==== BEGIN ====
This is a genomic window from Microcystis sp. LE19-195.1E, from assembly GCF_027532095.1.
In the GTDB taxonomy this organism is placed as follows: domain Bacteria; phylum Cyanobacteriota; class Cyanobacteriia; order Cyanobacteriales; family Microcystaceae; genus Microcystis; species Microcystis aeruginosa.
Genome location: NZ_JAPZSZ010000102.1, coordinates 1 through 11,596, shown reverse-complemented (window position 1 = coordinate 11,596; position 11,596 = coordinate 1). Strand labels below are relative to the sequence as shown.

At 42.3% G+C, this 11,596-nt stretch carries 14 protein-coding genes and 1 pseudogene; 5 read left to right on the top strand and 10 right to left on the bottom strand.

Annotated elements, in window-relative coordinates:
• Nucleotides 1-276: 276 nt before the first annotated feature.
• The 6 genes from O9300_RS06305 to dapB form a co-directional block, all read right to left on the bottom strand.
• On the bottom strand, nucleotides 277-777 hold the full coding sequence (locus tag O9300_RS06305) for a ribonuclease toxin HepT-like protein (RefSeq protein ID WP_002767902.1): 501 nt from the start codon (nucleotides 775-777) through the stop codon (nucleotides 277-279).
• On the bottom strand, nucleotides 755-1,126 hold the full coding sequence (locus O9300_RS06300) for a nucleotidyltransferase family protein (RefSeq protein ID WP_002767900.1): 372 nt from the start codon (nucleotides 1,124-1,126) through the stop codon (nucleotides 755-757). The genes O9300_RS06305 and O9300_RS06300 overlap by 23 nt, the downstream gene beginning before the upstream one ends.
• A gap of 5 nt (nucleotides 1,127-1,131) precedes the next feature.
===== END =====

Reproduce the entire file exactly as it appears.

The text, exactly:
This is a genomic window from Microcystis sp. LE19-195.1E, from assembly GCF_027532095.1.
In the GTDB taxonomy this organism is placed as follows: domain Bacteria; phylum Cyanobacteriota; class Cyanobacteriia; order Cyanobacteriales; family Microcystaceae; genus Microcystis; species Microcystis aeruginosa.
Genome location: NZ_JAPZSZ010000102.1, coordinates 1 through 11,596, shown reverse-complemented (window position 1 = coordinate 11,596; position 11,596 = coordinate 1). Strand labels below are relative to the sequence as shown.

At 42.3% G+C, this 11,596-nt stretch carries 14 protein-coding genes and 1 pseudogene; 5 read left to right on the top strand and 10 right to left on the bottom strand.

Annotated elements, in window-relative coordinates:
• Nucleotides 1-276: 276 nt before the first annotated feature.
• The 6 genes from O9300_RS06305 to dapB form a co-directional block, all read right to left on the bottom strand.
• On the bottom strand, nucleotides 277-777 hold the full coding sequence (locus tag O9300_RS06305) for a ribonuclease toxin HepT-like protein (RefSeq protein ID WP_002767902.1): 501 nt from the start codon (nucleotides 775-777) through the stop codon (nucleotides 277-279).
• On the bottom strand, nucleotides 755-1,126 hold the full coding sequence (locus O9300_RS06300) for a nucleotidyltransferase family protein (RefSeq protein ID WP_002767900.1): 372 nt from the start codon (nucleotides 1,124-1,126) through the stop codon (nucleotides 755-757). The genes O9300_RS06305 and O9300_RS06300 overlap by 23 nt, the downstream gene beginning before the upstream one ends.
• A gap of 5 nt (nucleotides 1,127-1,131) precedes the next feature.